I know the words “leave it to God” can be misunderstood, but they must stay for the moment. The sense in which a Christian leaves it to God is that he puts all his trust in Christ: trusts that Christ will somehow share with him the perfect human obedience which He carried out from His birth to His crucifixion: that Christ will make the man more like Himself and, in a sense, make good his deficiencies. In Christian language, He will share His “sonship” with us, will make us, like Himself, “Sons of God”….If you like to put it that way, Christ offers something for nothing: He even offers everything for nothing. In a sense, the whole Christian life consists in accepting that very remarkable offer.
Now Lewis goes on to address two common pitfalls with regard to this kind of faith. The first is to say that good works are all that matters, and the other is to say that faith is all that matters. The answer to the first is that good actions done for an ulterior motive, as if Heaven were something that could be bought, are not good actions at all but merely commercial speculations. The answer to the second is that if what one calls “faith” in Christ does not involve paying any attention to what He said about living a holy life, then it is not true faith at all. Lewis takes us to Philippians 2:12-13, which ties these two ideas together in one sentence.
The Bible really seems to clinch the matter when it puts the two things together into one amazing sentence. The first half is, “Work out your own salvation with fear and trembling”–which looks as if everything depended on us and our good actions: but the second half goes on, “For it is God who worketh in you”–which looks as if God did everything and we nothing. I am afraid that is the sort of thing we come up against in Christianity. I am puzzled, but I am not surprised. You see, we are now trying to understand, and to separate into water-tight compartments, what exactly God does and what man does when God and man are working together. And, of course, we begin by thinking it is like two men working together, so that you could say, “He did this bit and I did that.” But this way of thinking breaks down. God is not like that. He is inside you as well as outside: even if we could understand who did what, I do not think human language could express it. In the attempt to express it different Churches say different things. But you will find that even those who insist most strongly on the importance of good actions tell you you need Faith; and even those who insist most strongly on Faith tell you to do good actions.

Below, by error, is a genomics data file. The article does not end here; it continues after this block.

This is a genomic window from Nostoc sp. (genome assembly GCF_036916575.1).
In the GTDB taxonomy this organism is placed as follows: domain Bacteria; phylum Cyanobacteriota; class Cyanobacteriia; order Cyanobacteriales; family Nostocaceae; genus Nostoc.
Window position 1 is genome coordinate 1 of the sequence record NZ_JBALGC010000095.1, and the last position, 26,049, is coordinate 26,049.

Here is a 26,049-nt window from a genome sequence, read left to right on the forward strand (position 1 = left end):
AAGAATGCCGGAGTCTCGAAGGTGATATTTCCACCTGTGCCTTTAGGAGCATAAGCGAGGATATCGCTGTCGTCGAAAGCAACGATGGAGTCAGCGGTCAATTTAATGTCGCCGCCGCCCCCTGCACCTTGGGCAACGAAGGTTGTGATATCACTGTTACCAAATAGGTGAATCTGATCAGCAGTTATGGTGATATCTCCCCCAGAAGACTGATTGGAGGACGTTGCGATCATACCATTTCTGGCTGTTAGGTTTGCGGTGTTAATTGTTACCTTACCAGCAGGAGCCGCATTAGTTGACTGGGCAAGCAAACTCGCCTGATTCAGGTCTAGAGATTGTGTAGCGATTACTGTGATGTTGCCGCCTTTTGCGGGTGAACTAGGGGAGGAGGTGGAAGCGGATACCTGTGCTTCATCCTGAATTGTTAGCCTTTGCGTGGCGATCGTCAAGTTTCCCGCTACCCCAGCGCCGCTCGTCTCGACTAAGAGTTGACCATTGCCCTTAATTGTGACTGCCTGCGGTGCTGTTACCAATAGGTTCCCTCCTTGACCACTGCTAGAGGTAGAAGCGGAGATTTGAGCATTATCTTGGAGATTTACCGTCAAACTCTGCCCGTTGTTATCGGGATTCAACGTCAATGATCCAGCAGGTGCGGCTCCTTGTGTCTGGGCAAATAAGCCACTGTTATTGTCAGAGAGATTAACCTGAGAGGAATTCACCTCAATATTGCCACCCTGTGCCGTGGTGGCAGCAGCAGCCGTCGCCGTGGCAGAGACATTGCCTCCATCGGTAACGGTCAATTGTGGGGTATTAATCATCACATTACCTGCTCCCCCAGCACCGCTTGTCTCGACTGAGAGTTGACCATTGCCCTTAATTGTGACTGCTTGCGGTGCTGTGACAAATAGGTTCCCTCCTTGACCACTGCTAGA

Lewis closes out the chapter and the section by stating that at first blush it seems that Christianity is all about rules and moral obligations. But anyone who has been a Christian for any length of time will tell you that Christianity leads you very quickly out of that into something much greater that we can only catch the faintest glimpse of from this world.
One has a glimpse of a country where they do not talk of those things, except perhaps as a joke. Every one there is filled full with what we should call goodness as a mirror is filled with light. But they do not call it goodness. They do not call it anything. They are not thinking of it. They are too busy looking at the source from which it comes. But this is near the stage where the road passes over the rim of our world. No one’s eyes can see very far beyond that: lots of people’s eyes can see further than mine.